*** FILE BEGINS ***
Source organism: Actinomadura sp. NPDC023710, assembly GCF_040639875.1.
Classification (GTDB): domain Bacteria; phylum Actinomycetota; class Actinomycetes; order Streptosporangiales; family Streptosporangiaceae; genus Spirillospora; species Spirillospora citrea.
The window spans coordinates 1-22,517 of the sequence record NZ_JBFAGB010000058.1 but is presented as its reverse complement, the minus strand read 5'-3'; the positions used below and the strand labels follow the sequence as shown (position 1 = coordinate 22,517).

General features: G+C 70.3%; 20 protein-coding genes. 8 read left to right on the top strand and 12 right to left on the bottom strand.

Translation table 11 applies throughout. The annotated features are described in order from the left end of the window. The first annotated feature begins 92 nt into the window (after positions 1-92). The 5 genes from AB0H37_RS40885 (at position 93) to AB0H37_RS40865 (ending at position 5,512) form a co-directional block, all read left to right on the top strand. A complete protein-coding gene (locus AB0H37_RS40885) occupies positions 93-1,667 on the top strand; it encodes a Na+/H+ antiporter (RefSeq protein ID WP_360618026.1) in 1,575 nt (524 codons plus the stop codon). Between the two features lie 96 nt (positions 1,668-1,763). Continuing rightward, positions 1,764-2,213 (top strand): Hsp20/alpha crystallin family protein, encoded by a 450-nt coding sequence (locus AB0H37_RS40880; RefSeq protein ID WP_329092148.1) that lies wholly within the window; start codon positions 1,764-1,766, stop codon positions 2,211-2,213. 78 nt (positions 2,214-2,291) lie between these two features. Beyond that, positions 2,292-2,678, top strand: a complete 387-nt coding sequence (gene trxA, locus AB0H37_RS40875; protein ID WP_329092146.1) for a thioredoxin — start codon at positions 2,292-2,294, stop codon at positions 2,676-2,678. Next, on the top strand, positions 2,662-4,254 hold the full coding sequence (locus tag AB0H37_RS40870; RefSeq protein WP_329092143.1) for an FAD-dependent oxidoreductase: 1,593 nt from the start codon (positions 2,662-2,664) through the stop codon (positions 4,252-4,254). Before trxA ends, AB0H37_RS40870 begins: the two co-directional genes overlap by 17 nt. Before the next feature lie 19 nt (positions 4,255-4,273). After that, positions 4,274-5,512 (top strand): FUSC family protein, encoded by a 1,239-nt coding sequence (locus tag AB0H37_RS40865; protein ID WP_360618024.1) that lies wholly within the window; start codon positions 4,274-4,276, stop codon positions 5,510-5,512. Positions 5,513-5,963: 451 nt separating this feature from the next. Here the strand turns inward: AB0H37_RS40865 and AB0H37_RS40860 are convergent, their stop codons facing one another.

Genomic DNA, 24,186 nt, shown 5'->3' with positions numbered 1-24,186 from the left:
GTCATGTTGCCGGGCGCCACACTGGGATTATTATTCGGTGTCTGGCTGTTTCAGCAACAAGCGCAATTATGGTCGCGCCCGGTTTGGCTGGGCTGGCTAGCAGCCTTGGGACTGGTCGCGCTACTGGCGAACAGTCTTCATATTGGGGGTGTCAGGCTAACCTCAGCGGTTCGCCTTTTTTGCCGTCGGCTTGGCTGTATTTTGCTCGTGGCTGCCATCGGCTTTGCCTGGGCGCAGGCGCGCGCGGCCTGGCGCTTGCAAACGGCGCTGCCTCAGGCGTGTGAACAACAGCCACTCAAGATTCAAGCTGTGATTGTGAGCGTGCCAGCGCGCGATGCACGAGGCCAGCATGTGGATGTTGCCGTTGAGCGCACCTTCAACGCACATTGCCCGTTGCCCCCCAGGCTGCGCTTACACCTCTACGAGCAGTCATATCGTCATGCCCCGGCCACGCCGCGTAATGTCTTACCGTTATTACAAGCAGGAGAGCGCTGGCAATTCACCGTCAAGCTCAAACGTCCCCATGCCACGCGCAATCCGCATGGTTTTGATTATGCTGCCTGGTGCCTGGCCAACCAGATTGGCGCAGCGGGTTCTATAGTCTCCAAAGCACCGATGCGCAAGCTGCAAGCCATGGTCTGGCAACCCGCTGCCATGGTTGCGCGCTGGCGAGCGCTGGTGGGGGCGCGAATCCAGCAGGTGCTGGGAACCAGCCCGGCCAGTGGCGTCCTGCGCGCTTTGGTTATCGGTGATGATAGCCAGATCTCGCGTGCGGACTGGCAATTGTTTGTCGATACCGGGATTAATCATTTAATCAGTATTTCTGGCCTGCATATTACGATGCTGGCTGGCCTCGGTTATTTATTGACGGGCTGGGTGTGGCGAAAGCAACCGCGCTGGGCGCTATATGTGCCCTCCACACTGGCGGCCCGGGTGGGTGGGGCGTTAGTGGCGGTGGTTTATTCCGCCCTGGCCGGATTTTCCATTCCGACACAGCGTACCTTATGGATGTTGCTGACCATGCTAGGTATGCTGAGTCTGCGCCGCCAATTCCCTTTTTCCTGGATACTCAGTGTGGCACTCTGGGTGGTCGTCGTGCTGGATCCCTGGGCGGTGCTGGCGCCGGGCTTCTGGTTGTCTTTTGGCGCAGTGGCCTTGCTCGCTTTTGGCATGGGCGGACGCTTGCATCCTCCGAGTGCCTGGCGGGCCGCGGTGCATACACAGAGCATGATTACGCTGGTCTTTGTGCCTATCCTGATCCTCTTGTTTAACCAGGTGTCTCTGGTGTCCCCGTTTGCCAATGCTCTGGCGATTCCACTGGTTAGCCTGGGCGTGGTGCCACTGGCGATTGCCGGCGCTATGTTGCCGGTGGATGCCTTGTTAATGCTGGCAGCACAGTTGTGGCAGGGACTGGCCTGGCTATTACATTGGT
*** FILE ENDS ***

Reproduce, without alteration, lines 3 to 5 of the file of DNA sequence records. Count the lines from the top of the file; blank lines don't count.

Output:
The window spans coordinates 1-22,517 of the sequence record NZ_JBFAGB010000058.1 but is presented as its reverse complement, the minus strand read 5'-3'; the positions used below and the strand labels follow the sequence as shown (position 1 = coordinate 22,517).

General features: G+C 70.3%; 20 protein-coding genes. 8 read left to right on the top strand and 12 right to left on the bottom strand.

Translation table 11 applies throughout. The annotated features are described in order from the left end of the window. The first annotated feature begins 92 nt into the window (after positions 1-92). The 5 genes from AB0H37_RS40885 (at position 93) to AB0H37_RS40865 (ending at position 5,512) form a co-directional block, all read left to right on the top strand. A complete protein-coding gene (locus AB0H37_RS40885) occupies positions 93-1,667 on the top strand; it encodes a Na+/H+ antiporter (RefSeq protein ID WP_360618026.1) in 1,575 nt (524 codons plus the stop codon). Between the two features lie 96 nt (positions 1,668-1,763). Continuing rightward, positions 1,764-2,213 (top strand): Hsp20/alpha crystallin family protein, encoded by a 450-nt coding sequence (locus AB0H37_RS40880; RefSeq protein ID WP_329092148.1) that lies wholly within the window; start codon positions 1,764-1,766, stop codon positions 2,211-2,213. 78 nt (positions 2,214-2,291) lie between these two features. Beyond that, positions 2,292-2,678, top strand: a complete 387-nt coding sequence (gene trxA, locus AB0H37_RS40875; protein ID WP_329092146.1) for a thioredoxin — start codon at positions 2,292-2,294, stop codon at positions 2,676-2,678. Next, on the top strand, positions 2,662-4,254 hold the full coding sequence (locus tag AB0H37_RS40870; RefSeq protein WP_329092143.1) for an FAD-dependent oxidoreductase: 1,593 nt from the start codon (positions 2,662-2,664) through the stop codon (positions 4,252-4,254). Before trxA ends, AB0H37_RS40870 begins: the two co-directional genes overlap by 17 nt. Before the next feature lie 19 nt (positions 4,255-4,273). After that, positions 4,274-5,512 (top strand): FUSC family protein, encoded by a 1,239-nt coding sequence (locus tag AB0H37_RS40865; protein ID WP_360618024.1) that lies wholly within the window; start codon positions 4,274-4,276, stop codon positions 5,510-5,512. Positions 5,513-5,963: 451 nt separating this feature from the next. Here the strand turns inward: AB0H37_RS40865 and AB0H37_RS40860 are convergent, their stop codons facing one another.